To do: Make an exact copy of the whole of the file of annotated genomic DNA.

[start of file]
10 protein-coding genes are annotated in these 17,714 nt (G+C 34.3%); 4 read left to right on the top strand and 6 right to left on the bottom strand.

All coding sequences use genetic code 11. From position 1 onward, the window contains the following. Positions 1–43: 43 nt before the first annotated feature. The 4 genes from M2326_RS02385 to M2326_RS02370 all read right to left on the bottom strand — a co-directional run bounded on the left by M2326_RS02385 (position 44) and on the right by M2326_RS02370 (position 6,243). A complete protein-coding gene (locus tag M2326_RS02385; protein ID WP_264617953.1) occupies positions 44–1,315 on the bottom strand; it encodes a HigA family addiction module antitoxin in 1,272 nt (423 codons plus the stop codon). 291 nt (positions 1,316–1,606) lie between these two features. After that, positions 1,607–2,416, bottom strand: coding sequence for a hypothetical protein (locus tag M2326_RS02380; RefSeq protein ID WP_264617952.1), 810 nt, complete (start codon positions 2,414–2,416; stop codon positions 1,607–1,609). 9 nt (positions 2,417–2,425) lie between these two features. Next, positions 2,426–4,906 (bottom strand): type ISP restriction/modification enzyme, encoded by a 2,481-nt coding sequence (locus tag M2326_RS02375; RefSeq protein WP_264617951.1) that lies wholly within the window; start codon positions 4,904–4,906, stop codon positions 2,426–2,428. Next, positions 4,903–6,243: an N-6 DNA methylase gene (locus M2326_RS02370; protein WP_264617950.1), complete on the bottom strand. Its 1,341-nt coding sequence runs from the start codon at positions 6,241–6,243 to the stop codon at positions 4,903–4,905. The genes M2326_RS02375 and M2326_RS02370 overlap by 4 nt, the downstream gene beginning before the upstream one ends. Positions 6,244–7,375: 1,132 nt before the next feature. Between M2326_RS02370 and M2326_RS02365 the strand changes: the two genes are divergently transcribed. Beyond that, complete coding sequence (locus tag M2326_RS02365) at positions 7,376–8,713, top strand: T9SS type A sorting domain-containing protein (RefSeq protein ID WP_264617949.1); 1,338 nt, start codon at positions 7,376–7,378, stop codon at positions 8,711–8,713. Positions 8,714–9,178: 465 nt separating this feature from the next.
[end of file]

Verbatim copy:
10 protein-coding genes are annotated in these 17,714 nt (G+C 34.3%); 4 read left to right on the top strand and 6 right to left on the bottom strand.

All coding sequences use genetic code 11. From position 1 onward, the window contains the following. Positions 1–43: 43 nt before the first annotated feature. The 4 genes from M2326_RS02385 to M2326_RS02370 all read right to left on the bottom strand — a co-directional run bounded on the left by M2326_RS02385 (position 44) and on the right by M2326_RS02370 (position 6,243). A complete protein-coding gene (locus tag M2326_RS02385; protein ID WP_264617953.1) occupies positions 44–1,315 on the bottom strand; it encodes a HigA family addiction module antitoxin in 1,272 nt (423 codons plus the stop codon). 291 nt (positions 1,316–1,606) lie between these two features. After that, positions 1,607–2,416, bottom strand: coding sequence for a hypothetical protein (locus tag M2326_RS02380; RefSeq protein ID WP_264617952.1), 810 nt, complete (start codon positions 2,414–2,416; stop codon positions 1,607–1,609). 9 nt (positions 2,417–2,425) lie between these two features. Next, positions 2,426–4,906 (bottom strand): type ISP restriction/modification enzyme, encoded by a 2,481-nt coding sequence (locus tag M2326_RS02375; RefSeq protein WP_264617951.1) that lies wholly within the window; start codon positions 4,904–4,906, stop codon positions 2,426–2,428. Next, positions 4,903–6,243: an N-6 DNA methylase gene (locus M2326_RS02370; protein WP_264617950.1), complete on the bottom strand. Its 1,341-nt coding sequence runs from the start codon at positions 6,241–6,243 to the stop codon at positions 4,903–4,905. The genes M2326_RS02375 and M2326_RS02370 overlap by 4 nt, the downstream gene beginning before the upstream one ends. Positions 6,244–7,375: 1,132 nt before the next feature. Between M2326_RS02370 and M2326_RS02365 the strand changes: the two genes are divergently transcribed. Beyond that, complete coding sequence (locus tag M2326_RS02365) at positions 7,376–8,713, top strand: T9SS type A sorting domain-containing protein (RefSeq protein ID WP_264617949.1); 1,338 nt, start codon at positions 7,376–7,378, stop codon at positions 8,711–8,713. Positions 8,714–9,178: 465 nt separating this feature from the next.